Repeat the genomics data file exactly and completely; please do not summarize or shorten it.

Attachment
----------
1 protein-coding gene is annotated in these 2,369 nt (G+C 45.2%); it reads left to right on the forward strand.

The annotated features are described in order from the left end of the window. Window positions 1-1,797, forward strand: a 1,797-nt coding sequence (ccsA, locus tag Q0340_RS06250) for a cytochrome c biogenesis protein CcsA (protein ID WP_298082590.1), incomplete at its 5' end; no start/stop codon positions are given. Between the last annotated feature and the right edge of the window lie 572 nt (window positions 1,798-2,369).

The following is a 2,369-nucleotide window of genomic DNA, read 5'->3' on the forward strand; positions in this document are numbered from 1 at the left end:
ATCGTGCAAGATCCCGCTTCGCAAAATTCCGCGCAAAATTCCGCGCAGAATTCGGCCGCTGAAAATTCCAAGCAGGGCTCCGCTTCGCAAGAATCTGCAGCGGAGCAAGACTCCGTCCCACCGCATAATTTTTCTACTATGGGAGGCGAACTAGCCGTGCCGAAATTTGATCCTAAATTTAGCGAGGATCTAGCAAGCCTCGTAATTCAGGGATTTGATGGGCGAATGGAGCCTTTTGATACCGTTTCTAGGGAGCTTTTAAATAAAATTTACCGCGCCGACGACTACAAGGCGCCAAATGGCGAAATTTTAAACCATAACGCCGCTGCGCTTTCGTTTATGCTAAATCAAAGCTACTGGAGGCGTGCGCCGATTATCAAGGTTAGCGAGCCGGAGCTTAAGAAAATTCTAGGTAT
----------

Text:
1 protein-coding gene is annotated in these 2,369 nt (G+C 45.2%); it reads left to right on the forward strand.

The annotated features are described in order from the left end of the window. Window positions 1-1,797, forward strand: a 1,797-nt coding sequence (ccsA, locus tag Q0340_RS06250) for a cytochrome c biogenesis protein CcsA (protein ID WP_298082590.1), incomplete at its 5' end; no start/stop codon positions are given. Between the last annotated feature and the right edge of the window lie 572 nt (window positions 1,798-2,369).

The following is a 2,369-nucleotide window of genomic DNA, read 5'->3' on the forward strand; positions in this document are numbered from 1 at the left end:
ATCGTGCAAGATCCCGCTTCGCAAAATTCCGCGCAAAATTCCGCGCAGAATTCGGCCGCTGAAAATTCCAAGCAGGGCTCCGCTTCGCAAGAATCTGCAGCGGAGCAAGACTCCGTCCCACCGCATAATTTTTCTACTATGGGAGGCGAACTAGCCGTGCCGAAATTTGATCCTAAATTTAGCGAGGATCTAGCAAGCCTCGTAATTCAGGGATTTGATGGGCGAATGGAGCCTTTTGATACCGTTTCTAGGGAGCTTTTAAATAAAATTTACCGCGCCGACGACTACAAGGCGCCAAATGGCGAAATTTTAAACCATAACGCCGCTGCGCTTTCGTTTATGCTAAATCAAAGCTACTGGAGGCGTGCGCCGATTATCAAGGTTAGCGAGCCGGAGCTTAAGAAAATTCTAGGTAT